Trying to decide if, when, and how you should tell your kids about your/your partner’s sex addiction are complicated decisions. There are many factors that impact the decisions including: what they already know, their age and, what your partner thinks about telling them. This is something that many parents wrestle with out of a desire to “protect” their children. If a parent is dealing with sex addiction, it is healthy for parents to be honest with their children in an age appropriate way about what is happening in the family.
The children may already know.
Parents are often naive to what information their children know about an existing sexual addition of a parent. Kids usually know more than adults think they know. If things are at all tense in the home, they have most likely noticed! If any changes have been made in their parents’ relationship, they have most likely noticed. In some situations, children have even met the addict’s acting out partners or have found the addict’s pornography. If things are tense or different in the home, regardless of a child’s age they can usually sense that something is wrong.
Disclosing vs. Discovering…
Discovery of a sexual addiction is more painful to children than their parents disclosing the information to them willingly. Ironically, parents often choose not to tell their children about sexual addiction out of fear causing emotional pain. Parents have an especially difficult time disclosing the information if the child is already hurting emotionally. But, the same information is still true, it will be more hurtful for the child if it is kept a secret. Sometimes the reason the child is feeling emotional pain is related to information they know about a parent’s addiction that they are not discussing.
What do I tell them?
Kids probably already know something is up and not telling them is only hurting them more, but what in the world do you tell them? Well, it depends on their age and developmental maturity. Preschool aged kids can sense something is wrong but they may not even know what sex or an addiction is. So telling them specifics in most cases is not helpful. They know something is wrong with mommy and daddy, so their sense of security is shaken. You might tell them something like:
“Daddy broke a promise and lied to Mommy, so Mommy is feeling sad. Daddy is trying to tell the truth now because he feels sad that he broke a promise and lied to Mommy. Even though we are sad. We love you very much and nothing will ever change that.”
It’s ok if they feel sad too.
You can also reassure them that it is okay if they feel sad too. Additionally, it is good to remind children that it is not their fault and they did nothing wrong. Allow children to ask questions. You disclosing your addiction/pain associated with your partner’s addiction, will help them to feel more comfortable with telling you when they are struggling with something or are having negative emotions.
Considerations for older kids.
For older kids, you may consider telling them that you are struggling with a sexual addiction, and explain to them what that is, without telling any specific detail about the sexual acting out. If you do, also explain your recovery plans like therapy and 12-step program.
This can be helpful because it is common that addictions are passed down in families. They may also be looking at your pornography stash or know about your affairs. Not addressing those things specifically, may only pass along the message that sex addiction is okay and must be kept a secret. Promoting openness and honesty will encourage your children to do the same if they are struggling in the future. If your children ask questions, do your best to answer them, even if the answer is not what they want to hear. Honesty will help the whole family heal. If you aren’t sure how to answer without giving hurtful details, tell them you will get back to them with an answer.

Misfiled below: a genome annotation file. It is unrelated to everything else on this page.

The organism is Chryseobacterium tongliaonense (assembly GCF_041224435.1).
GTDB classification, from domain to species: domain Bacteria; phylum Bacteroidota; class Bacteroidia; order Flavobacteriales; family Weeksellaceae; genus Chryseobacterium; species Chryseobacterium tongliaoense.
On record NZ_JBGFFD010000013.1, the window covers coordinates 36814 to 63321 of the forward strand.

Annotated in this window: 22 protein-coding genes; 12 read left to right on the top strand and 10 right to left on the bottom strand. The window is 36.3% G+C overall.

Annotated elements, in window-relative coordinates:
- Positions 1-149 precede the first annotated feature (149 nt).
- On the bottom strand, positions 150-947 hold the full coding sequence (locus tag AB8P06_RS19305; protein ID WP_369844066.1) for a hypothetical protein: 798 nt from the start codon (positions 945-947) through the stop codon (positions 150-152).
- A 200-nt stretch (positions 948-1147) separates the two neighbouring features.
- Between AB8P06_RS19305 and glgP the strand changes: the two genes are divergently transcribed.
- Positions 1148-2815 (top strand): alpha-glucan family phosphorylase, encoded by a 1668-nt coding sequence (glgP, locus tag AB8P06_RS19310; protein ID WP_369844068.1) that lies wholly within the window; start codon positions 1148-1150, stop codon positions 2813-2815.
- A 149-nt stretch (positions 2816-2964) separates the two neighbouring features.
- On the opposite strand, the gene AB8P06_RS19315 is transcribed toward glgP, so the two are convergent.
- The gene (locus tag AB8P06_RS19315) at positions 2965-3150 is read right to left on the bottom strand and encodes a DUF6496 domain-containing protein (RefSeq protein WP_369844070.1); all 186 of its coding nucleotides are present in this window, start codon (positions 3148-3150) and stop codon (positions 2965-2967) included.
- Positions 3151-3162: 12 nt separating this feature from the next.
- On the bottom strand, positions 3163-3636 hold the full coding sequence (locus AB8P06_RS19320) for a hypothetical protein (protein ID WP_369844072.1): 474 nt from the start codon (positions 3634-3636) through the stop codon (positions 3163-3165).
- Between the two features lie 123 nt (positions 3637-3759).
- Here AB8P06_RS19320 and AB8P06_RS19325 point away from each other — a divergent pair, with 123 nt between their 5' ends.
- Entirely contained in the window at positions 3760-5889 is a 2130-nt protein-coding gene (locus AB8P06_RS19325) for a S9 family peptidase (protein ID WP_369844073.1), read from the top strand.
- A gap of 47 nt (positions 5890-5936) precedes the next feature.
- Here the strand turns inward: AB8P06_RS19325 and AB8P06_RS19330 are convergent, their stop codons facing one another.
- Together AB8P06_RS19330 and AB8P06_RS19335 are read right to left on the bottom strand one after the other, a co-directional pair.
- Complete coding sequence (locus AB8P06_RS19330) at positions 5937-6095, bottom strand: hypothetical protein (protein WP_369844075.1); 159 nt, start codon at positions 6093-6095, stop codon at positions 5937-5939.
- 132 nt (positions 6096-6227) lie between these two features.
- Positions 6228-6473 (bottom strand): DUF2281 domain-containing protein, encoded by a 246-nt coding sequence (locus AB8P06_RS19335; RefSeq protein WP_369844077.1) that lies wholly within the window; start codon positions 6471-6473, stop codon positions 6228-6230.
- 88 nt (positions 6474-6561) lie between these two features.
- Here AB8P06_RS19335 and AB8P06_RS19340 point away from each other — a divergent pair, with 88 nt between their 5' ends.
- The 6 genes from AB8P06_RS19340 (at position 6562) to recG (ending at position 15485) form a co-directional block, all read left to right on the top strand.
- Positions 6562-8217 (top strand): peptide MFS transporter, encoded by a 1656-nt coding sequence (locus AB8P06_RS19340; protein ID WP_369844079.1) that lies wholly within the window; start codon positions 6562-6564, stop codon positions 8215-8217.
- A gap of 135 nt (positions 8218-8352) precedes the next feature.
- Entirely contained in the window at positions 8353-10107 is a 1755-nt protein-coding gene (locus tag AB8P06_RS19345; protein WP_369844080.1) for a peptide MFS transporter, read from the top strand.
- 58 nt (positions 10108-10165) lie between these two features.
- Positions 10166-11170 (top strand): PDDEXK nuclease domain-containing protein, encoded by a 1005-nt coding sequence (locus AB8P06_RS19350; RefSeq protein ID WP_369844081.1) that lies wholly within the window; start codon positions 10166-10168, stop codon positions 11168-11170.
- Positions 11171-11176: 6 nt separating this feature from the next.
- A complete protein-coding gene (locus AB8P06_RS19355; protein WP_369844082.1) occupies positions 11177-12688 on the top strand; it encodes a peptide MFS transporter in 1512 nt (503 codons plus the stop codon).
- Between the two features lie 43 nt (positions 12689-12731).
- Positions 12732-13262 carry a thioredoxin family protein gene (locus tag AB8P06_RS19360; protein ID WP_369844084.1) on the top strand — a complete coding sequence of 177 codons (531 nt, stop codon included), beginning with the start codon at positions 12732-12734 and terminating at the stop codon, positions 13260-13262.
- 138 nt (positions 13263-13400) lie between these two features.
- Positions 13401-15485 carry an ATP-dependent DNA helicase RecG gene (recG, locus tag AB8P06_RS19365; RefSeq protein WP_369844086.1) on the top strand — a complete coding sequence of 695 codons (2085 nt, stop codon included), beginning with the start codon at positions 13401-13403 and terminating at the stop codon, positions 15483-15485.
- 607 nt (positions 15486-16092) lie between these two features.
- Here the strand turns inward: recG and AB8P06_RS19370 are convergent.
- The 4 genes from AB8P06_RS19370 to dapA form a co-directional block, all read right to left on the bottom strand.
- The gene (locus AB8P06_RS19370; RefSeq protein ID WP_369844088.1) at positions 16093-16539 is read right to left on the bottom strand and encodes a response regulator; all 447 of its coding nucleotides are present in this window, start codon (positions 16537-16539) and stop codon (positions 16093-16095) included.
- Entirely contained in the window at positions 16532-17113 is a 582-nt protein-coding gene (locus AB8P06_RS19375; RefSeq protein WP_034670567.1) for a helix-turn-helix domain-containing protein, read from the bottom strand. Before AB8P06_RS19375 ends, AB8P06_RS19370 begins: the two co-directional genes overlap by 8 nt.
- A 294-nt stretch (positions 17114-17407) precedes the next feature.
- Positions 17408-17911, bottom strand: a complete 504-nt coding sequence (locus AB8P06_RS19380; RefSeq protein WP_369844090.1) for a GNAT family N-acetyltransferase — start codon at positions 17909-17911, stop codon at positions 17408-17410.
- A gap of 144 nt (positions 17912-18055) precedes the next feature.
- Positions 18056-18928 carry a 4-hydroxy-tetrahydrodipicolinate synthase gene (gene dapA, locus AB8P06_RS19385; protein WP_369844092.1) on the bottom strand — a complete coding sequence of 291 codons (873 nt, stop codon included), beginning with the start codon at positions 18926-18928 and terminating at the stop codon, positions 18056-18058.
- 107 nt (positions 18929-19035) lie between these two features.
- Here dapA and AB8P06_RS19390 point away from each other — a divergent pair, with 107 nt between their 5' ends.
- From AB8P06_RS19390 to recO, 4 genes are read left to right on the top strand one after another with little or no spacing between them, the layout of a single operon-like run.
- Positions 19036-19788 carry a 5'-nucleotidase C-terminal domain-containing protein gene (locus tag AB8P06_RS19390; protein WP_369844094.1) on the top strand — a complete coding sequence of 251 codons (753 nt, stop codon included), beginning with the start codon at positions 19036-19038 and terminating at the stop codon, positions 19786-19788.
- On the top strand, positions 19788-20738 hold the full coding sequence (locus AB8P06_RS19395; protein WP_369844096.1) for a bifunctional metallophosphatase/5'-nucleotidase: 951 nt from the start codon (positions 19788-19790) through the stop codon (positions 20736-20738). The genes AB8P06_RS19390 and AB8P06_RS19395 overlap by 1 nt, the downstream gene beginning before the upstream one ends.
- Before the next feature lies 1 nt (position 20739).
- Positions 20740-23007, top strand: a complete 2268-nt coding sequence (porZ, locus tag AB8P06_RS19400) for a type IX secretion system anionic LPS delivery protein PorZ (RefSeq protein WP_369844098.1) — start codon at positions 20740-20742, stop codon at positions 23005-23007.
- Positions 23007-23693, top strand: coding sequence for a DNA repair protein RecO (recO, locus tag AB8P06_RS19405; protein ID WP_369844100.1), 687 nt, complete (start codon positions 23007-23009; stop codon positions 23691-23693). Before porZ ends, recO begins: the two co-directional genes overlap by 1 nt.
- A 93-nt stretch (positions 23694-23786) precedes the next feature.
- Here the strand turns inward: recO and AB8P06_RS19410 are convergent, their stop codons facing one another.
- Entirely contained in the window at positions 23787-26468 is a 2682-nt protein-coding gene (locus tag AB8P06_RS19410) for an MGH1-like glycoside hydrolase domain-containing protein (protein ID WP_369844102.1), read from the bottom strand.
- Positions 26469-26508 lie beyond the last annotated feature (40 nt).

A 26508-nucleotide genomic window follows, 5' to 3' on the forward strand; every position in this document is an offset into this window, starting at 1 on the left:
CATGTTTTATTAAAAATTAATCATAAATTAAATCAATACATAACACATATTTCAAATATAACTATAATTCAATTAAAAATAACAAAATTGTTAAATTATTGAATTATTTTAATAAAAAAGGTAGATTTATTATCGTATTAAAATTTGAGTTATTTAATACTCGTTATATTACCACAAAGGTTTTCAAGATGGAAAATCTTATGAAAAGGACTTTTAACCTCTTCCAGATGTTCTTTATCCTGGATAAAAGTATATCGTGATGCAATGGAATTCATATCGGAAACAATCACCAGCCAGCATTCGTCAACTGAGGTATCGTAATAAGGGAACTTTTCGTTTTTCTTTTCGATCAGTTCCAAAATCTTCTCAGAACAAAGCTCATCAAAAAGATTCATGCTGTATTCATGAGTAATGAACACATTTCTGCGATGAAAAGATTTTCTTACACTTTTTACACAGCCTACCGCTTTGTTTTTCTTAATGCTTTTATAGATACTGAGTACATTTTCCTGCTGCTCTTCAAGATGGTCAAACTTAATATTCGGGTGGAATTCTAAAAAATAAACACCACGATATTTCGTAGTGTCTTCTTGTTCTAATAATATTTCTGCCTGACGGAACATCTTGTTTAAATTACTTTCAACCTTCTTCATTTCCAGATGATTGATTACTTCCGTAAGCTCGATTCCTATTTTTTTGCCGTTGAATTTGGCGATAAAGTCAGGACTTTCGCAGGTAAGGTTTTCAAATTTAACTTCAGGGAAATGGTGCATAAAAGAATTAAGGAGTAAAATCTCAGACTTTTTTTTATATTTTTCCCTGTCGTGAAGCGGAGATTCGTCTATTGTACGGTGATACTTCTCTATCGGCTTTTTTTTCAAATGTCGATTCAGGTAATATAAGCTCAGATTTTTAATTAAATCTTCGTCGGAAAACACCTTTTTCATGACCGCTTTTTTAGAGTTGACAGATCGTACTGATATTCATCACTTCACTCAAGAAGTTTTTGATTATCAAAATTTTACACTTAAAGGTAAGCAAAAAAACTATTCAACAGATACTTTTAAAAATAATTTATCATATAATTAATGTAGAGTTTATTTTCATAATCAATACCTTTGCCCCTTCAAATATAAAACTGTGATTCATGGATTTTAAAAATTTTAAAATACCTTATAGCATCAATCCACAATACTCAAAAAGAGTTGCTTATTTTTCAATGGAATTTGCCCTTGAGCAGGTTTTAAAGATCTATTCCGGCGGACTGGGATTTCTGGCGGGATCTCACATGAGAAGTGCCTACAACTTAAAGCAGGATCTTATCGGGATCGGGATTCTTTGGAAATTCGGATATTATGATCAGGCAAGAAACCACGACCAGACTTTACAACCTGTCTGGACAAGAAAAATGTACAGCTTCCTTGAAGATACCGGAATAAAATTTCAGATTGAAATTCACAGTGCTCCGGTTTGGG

Additionally, it is the addict’s responsibility to disclose and part of the recovery process to disclose to loved ones. It also helps children see that their parent is taking responsibility for his/her actions and willing to change. It is the best case scenario if the other parent is also present and can be honest about their feelings without putting down the addict. Neither parent should take the victim role during conversations about sex addiction, that will only lead to children feeling like they have to pick side. Before talking to children about sex addiction, both parents should decide together what is going to be said.
It ultimately depends on your child.
Navigating what information to share about a sexual addiction is always a difficult decision that ultimately depends on your child. It is recommended that you work with a therapist who has a sex addiction specialty to help you plan your conversation. In some situations, you could also take the child to a therapist you trust to facilitate the disclosure conversation. Also, remember disclosure is not a one-day thing. If they have questions later, you should try to answer them. If you want to provide them with more information as they get older, you can. Parents and children, alike, do not like the disclosure process — but later, all family members are usually glad it took place.
Much of this information is taken from “Mending a Shattered Heart – A Guide for Partners of Sex Addicts” by Stefanie Carnes. The book has a whole chapter devoted to this topic and can be helpful in when navigating discussions with children about sex addiction.